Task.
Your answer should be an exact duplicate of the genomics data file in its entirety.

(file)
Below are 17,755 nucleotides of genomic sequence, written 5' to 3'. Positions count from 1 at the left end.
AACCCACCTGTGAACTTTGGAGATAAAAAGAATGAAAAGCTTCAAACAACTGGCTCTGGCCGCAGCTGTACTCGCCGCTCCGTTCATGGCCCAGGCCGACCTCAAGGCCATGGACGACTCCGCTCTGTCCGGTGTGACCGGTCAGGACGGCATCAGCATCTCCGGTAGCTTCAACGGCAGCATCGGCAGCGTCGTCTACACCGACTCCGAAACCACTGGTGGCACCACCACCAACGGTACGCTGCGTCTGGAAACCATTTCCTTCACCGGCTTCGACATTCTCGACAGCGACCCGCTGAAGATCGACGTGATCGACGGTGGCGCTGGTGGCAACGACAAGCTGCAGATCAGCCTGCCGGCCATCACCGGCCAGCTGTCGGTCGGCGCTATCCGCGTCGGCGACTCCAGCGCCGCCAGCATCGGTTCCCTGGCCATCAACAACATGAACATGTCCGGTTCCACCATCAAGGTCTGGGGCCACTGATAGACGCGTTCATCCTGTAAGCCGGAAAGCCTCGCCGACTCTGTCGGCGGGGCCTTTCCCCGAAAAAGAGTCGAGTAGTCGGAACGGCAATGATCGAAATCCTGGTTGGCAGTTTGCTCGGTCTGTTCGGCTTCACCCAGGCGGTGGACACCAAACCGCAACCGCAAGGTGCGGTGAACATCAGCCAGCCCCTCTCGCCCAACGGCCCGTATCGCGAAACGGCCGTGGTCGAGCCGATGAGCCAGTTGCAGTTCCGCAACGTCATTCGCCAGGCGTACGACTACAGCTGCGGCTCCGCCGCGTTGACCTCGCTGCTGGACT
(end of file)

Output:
Below are 17,755 nucleotides of genomic sequence, written 5' to 3'. Positions count from 1 at the left end.
AACCCACCTGTGAACTTTGGAGATAAAAAGAATGAAAAGCTTCAAACAACTGGCTCTGGCCGCAGCTGTACTCGCCGCTCCGTTCATGGCCCAGGCCGACCTCAAGGCCATGGACGACTCCGCTCTGTCCGGTGTGACCGGTCAGGACGGCATCAGCATCTCCGGTAGCTTCAACGGCAGCATCGGCAGCGTCGTCTACACCGACTCCGAAACCACTGGTGGCACCACCACCAACGGTACGCTGCGTCTGGAAACCATTTCCTTCACCGGCTTCGACATTCTCGACAGCGACCCGCTGAAGATCGACGTGATCGACGGTGGCGCTGGTGGCAACGACAAGCTGCAGATCAGCCTGCCGGCCATCACCGGCCAGCTGTCGGTCGGCGCTATCCGCGTCGGCGACTCCAGCGCCGCCAGCATCGGTTCCCTGGCCATCAACAACATGAACATGTCCGGTTCCACCATCAAGGTCTGGGGCCACTGATAGACGCGTTCATCCTGTAAGCCGGAAAGCCTCGCCGACTCTGTCGGCGGGGCCTTTCCCCGAAAAAGAGTCGAGTAGTCGGAACGGCAATGATCGAAATCCTGGTTGGCAGTTTGCTCGGTCTGTTCGGCTTCACCCAGGCGGTGGACACCAAACCGCAACCGCAAGGTGCGGTGAACATCAGCCAGCCCCTCTCGCCCAACGGCCCGTATCGCGAAACGGCCGTGGTCGAGCCGATGAGCCAGTTGCAGTTCCGCAACGTCATTCGCCAGGCGTACGACTACAGCTGCGGCTCCGCCGCGTTGACCTCGCTGCTGGACT